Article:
Imperial College London

DrCarolineShaw

Faculty of MedicineDepartment of Metabolism, Digestion and Reproduction

Clinical Lecturer
 
 
 
//

Contact

 

c.shaw13

 
 
//

Location

 

Queen Charlottes and Chelsea HospitalHammersmith Campus

//

Summary

 

Developing a non-invasive treatment for Twin-Twin Transfusion Syndrome using High Intensity Focused Ultrasound

Twin-Twin Transfusion Syndrome (TTTS) affects 10-15% of twins which share a placenta, and may have serious consequences including premature delivery, permanent handicap or death for babies affected.  The condition is a result of abnormal connections between the blood vessels in the shared placenta.  More severe cases are currently treated by keyhole surgery, where a hole is made in the womb and a laser is used to burn away the abnormal blood vessels.  Whilst this is a successful treatment, making even a small hole in the womb carries a risk of bleeding, infection and miscarriage or preterm delivery.  Our research aims to develop and alternative treatment for TTTS which could still burn away blood vessels, but without the need for surgery.  Such a treatment might have fewer complications, which may mean more babies could be treated at an earlier stage in the disease, potentially improving their chances of surviving and escaping disability.   The new treatment, called High intensity Focused Ultrasound (HIFU) can target sound waves very accurately so they destroy tissue and without the need for surgery. It has been used in humans to treat cancer growths, and it can close off blood vessels the size of the ones in the placenta.  However research has not been done in pregnancy to show the effects of blocking blood vessels in the placenta with HIFU.  We are currently in laboratory stages of developing and testing the safety and effectiveness of this new system to use on placental blood vessels, and if these tests are successful we hope to be able to develop a clinical trial to use HIFU in human pregnancy.  This work is funded by Action Medical Research, the Isaac Newton Trust and the Genesis Research Trust.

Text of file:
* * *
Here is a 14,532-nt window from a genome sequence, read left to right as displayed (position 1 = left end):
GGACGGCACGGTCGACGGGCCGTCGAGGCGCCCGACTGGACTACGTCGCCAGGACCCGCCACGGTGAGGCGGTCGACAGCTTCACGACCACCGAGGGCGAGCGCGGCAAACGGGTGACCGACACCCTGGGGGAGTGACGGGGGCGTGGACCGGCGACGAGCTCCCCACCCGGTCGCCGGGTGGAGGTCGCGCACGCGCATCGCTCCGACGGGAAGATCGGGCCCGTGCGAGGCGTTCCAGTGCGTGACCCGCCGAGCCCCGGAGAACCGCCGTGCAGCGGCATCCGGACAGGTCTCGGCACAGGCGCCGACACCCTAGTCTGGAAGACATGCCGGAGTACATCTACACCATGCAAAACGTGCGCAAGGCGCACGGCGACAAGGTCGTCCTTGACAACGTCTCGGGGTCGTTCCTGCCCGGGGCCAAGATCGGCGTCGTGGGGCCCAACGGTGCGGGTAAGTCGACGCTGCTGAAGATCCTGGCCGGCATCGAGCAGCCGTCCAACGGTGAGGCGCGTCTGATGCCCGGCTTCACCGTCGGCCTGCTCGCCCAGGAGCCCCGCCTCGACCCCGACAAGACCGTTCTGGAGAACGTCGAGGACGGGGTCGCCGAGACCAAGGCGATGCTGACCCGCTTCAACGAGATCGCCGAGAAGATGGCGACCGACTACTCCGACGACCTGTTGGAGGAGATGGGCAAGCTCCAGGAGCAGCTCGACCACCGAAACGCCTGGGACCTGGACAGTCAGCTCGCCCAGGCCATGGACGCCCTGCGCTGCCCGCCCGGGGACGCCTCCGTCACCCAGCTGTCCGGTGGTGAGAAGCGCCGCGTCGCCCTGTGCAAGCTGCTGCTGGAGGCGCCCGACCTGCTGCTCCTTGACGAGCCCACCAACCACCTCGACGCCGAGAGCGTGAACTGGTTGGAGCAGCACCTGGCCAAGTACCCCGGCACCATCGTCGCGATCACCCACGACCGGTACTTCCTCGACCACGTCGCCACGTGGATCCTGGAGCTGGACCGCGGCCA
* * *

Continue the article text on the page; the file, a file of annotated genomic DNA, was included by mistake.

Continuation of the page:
Doppler ultrasound imaging of placnetal flow